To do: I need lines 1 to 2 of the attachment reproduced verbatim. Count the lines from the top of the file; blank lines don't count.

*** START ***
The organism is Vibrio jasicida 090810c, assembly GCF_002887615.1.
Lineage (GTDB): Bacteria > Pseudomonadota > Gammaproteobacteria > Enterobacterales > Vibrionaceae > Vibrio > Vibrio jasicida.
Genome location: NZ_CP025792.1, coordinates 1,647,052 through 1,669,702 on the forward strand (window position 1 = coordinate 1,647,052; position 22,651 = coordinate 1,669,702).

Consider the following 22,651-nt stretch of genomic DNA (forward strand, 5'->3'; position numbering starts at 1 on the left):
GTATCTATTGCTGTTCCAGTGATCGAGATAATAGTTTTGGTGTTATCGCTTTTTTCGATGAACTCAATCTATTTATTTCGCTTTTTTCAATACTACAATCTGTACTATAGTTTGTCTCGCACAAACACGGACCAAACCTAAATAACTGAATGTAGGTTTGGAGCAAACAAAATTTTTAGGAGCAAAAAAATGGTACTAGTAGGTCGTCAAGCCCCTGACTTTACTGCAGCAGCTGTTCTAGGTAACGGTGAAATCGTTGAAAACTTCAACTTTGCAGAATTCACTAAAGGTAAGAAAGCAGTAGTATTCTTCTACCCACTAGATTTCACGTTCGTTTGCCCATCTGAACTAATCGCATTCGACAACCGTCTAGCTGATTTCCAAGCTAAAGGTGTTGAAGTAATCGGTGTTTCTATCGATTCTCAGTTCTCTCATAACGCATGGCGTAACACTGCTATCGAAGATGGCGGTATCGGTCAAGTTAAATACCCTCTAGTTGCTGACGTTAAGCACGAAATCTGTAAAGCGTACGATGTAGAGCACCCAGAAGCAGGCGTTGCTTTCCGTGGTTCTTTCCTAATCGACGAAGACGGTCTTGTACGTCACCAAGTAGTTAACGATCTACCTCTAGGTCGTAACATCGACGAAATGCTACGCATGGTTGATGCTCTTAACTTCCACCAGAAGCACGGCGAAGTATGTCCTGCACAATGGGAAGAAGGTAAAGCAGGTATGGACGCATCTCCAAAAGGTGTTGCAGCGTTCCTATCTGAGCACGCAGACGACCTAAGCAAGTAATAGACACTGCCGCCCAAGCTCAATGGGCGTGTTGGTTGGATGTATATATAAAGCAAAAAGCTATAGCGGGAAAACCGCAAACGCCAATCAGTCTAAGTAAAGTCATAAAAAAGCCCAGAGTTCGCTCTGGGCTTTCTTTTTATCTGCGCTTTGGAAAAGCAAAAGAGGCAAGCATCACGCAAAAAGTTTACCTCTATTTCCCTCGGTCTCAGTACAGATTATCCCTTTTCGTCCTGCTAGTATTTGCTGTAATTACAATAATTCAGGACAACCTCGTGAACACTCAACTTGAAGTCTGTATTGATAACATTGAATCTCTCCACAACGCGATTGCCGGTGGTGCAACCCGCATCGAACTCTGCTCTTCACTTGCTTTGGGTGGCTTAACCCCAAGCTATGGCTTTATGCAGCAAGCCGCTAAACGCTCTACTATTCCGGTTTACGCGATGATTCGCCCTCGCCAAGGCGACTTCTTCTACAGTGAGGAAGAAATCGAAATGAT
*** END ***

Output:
The organism is Vibrio jasicida 090810c, assembly GCF_002887615.1.
Lineage (GTDB): Bacteria > Pseudomonadota > Gammaproteobacteria > Enterobacterales > Vibrionaceae > Vibrio > Vibrio jasicida.